Britons face higher prices when buying from the European Union unless the government can secure a Brexit deal, while retirees in countries like Spain risk losing access to pensions paid into U.K. banks.
That’s according to 25 technical notes released Thursday by Brexit Secretary Dominic Raab setting out how businesses and citizens should prepare for the possibility of talks with the bloc collapsing. He was grilled about how companies would be burdened with more red tape and how costs for consumers would rise, including on credit card payments. The financial fate of elderly Brits settled in cheaper, warmer countries in the EU came up repeatedly.
“It’s hardly in the interests of southern Spain to do harm to the U.K. pensioners out there,” Raab told reporters. “And what you’d expect is to see, even in the unlikely outcome of a no deal, is actually cooler heads prevailing.”
The publication of the planning for a worst-case scenario has been the subject of political debate in recent weeks. Brexit-backers had urged Theresa May’s government to do so, to show the EU it was prepared to walk away from talks and immediately get to work on new trade deals around the world.
But following reports that plans would involve closing motorways to deal with queues of trucks, and stockpiling drugs, Conservative lawmakers then accused May of trying to scare voters.
In a speech, Raab said the U.K. still expects to strike a “strong deal that benefits both sides” but that the government “must be ready” in the event that negotiations fail. The aim is to “both to manage down the risks, but also to grasp the opportunities that Brexit will present,” he said.
The papers reflect the government’s overall approach that as far as possible, nothing should change immediately when Britain leaves the EU in March 2019.
Financial services drew the biggest scrutiny given how tightly integrated the U.K. is into the EU’s structure. The nine-page banking document warns that British companies will lose access to European payments infrastructure such as TARGET2 and the Single Euro Payments Area.
Customers “could face increased costs and slower processing times for Euro transactions,” the paper says. “The cost of card payments between the U.K. and EU will likely increase.”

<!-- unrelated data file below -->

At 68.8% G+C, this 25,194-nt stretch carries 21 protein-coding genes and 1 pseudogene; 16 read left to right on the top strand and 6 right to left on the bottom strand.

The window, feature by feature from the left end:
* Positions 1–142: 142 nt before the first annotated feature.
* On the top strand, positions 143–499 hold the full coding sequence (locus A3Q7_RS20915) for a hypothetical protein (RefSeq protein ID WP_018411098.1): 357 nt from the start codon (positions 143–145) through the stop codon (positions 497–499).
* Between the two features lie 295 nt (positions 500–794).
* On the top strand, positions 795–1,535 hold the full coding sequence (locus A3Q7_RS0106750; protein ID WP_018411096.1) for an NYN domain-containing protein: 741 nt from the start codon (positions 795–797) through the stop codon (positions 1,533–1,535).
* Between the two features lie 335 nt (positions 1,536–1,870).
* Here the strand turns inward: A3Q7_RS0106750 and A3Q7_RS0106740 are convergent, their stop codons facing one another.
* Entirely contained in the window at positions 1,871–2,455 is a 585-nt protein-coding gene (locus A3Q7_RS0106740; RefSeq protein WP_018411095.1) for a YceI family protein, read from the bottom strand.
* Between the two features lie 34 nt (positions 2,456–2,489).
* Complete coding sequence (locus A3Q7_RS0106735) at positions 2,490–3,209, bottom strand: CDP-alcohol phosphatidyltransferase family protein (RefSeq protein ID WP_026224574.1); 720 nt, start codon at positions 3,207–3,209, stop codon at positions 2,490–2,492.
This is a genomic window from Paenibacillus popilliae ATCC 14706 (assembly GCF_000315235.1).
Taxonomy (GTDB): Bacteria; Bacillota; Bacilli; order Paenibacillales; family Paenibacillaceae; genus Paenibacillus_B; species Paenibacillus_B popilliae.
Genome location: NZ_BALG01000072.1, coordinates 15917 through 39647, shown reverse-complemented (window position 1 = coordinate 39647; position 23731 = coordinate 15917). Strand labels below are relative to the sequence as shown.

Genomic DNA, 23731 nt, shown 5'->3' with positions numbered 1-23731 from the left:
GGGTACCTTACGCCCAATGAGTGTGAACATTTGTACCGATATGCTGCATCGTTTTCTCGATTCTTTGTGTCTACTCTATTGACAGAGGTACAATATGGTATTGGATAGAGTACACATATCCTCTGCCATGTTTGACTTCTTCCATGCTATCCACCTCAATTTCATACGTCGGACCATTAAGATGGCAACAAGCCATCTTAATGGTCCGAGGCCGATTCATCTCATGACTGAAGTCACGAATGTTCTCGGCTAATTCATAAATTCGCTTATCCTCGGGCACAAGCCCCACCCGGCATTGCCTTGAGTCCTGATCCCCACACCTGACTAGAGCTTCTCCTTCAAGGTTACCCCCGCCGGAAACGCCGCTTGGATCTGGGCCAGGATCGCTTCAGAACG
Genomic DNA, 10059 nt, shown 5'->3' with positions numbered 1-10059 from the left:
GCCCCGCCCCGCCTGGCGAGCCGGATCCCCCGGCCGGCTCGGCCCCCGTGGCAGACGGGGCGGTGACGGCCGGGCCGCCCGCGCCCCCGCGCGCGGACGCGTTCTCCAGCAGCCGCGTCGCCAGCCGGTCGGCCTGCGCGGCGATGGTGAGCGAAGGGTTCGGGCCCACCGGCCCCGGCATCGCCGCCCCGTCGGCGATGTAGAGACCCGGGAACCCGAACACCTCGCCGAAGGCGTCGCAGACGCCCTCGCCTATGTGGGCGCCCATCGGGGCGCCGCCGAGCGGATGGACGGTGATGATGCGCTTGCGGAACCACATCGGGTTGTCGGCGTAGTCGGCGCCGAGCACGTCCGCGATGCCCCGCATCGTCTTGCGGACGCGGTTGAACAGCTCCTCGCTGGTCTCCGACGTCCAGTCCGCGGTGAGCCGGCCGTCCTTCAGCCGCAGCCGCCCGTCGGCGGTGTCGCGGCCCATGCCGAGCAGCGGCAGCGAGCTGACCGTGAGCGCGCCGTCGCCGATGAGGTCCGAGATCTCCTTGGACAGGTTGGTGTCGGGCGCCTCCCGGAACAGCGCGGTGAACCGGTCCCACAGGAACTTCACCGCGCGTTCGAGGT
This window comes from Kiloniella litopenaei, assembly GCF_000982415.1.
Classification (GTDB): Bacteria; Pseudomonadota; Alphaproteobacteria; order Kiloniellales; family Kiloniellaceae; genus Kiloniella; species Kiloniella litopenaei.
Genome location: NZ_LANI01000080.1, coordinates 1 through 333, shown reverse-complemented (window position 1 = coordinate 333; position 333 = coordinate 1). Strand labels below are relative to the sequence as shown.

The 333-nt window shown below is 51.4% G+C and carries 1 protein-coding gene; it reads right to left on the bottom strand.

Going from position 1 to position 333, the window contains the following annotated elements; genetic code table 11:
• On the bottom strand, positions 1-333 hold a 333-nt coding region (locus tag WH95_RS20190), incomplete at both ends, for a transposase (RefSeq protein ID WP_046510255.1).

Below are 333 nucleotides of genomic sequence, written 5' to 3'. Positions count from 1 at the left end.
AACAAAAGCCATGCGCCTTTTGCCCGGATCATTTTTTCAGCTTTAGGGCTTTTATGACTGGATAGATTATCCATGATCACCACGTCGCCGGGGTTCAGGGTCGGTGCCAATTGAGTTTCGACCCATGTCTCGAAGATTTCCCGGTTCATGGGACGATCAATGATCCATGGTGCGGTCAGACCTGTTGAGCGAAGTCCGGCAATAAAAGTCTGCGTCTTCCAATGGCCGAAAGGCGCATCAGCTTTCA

That’s because an EU rule preventing surcharges on transactions would no longer apply. Meanwhile people in Europe who rely on U.K. banking services “may lose the ability to access lending and deposit services, insurance contracts.”
At an institutional level, U.K. investment banks will have more difficulty selling services into the EU. The government concedes it won’t be able to guarantee the derivatives contracts will still operate between EU and U.K. forms. U.K. exchanges may not be able to list EU companies.
Other businesses that trade with the EU are urged to “take account of the volume of their trade.” Goods coming in and leaving would need customs declarations and importers would need to register. These extra series of steps will inevitably raise prices for British consumers.
Health Secretary Matt Hancock said in a letter the government would ensure the U.K. maintained a six-week supply of drugs in case imports from the EU are affected by a no-deal Brexit, but that hospitals “do not need to take any steps to stockpile additional medicines.”
Talks between the EU and the U.K. have been at a virtual impasse for weeks, though both sides committed this week to stepping up efforts to prevent any agreement slipping too much beyond the original deadline of October — meant to allow enough time for lawmakers to ratify it before the U.K. leaves.
But with times so short, markets have fixated on when a breakthrough might happen. David Lidington, May’s deputy, said a deal could slip to the end of the year, Herald Scotland reported on its website Thursday.